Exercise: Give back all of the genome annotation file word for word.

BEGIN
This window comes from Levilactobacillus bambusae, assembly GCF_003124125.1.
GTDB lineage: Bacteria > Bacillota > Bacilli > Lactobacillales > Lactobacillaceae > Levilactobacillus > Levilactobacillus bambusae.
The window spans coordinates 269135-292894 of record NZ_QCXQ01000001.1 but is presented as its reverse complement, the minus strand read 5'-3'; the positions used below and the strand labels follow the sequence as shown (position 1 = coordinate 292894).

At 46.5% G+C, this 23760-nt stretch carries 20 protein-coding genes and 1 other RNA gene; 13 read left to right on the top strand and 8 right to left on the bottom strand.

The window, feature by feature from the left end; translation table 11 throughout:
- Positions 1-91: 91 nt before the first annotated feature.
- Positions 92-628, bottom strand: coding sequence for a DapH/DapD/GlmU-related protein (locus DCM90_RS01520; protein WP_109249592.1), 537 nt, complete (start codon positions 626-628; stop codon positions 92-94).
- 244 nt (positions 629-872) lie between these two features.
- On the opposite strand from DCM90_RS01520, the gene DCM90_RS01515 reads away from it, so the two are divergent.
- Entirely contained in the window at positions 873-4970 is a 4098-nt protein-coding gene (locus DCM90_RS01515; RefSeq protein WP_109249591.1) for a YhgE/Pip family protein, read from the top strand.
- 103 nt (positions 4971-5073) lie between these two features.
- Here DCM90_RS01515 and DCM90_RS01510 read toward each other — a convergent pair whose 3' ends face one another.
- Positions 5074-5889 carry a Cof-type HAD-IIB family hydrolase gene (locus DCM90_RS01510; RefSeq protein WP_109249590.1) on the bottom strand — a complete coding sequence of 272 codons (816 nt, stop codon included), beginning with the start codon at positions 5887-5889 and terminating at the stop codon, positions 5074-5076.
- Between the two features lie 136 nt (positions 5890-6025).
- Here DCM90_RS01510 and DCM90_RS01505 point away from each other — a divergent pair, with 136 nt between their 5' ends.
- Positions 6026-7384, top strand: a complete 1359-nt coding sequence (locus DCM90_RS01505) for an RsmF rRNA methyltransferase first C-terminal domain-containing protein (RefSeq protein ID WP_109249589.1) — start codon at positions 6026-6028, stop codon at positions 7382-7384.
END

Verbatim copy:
This window comes from Levilactobacillus bambusae, assembly GCF_003124125.1.
GTDB lineage: Bacteria > Bacillota > Bacilli > Lactobacillales > Lactobacillaceae > Levilactobacillus > Levilactobacillus bambusae.
The window spans coordinates 269135-292894 of record NZ_QCXQ01000001.1 but is presented as its reverse complement, the minus strand read 5'-3'; the positions used below and the strand labels follow the sequence as shown (position 1 = coordinate 292894).

At 46.5% G+C, this 23760-nt stretch carries 20 protein-coding genes and 1 other RNA gene; 13 read left to right on the top strand and 8 right to left on the bottom strand.

The window, feature by feature from the left end; translation table 11 throughout:
- Positions 1-91: 91 nt before the first annotated feature.
- Positions 92-628, bottom strand: coding sequence for a DapH/DapD/GlmU-related protein (locus DCM90_RS01520; protein WP_109249592.1), 537 nt, complete (start codon positions 626-628; stop codon positions 92-94).
- 244 nt (positions 629-872) lie between these two features.
- On the opposite strand from DCM90_RS01520, the gene DCM90_RS01515 reads away from it, so the two are divergent.
- Entirely contained in the window at positions 873-4970 is a 4098-nt protein-coding gene (locus DCM90_RS01515; RefSeq protein WP_109249591.1) for a YhgE/Pip family protein, read from the top strand.
- 103 nt (positions 4971-5073) lie between these two features.
- Here DCM90_RS01515 and DCM90_RS01510 read toward each other — a convergent pair whose 3' ends face one another.
- Positions 5074-5889 carry a Cof-type HAD-IIB family hydrolase gene (locus DCM90_RS01510; RefSeq protein WP_109249590.1) on the bottom strand — a complete coding sequence of 272 codons (816 nt, stop codon included), beginning with the start codon at positions 5887-5889 and terminating at the stop codon, positions 5074-5076.
- Between the two features lie 136 nt (positions 5890-6025).
- Here DCM90_RS01510 and DCM90_RS01505 point away from each other — a divergent pair, with 136 nt between their 5' ends.
- Positions 6026-7384, top strand: a complete 1359-nt coding sequence (locus DCM90_RS01505) for an RsmF rRNA methyltransferase first C-terminal domain-containing protein (RefSeq protein ID WP_109249589.1) — start codon at positions 6026-6028, stop codon at positions 7382-7384.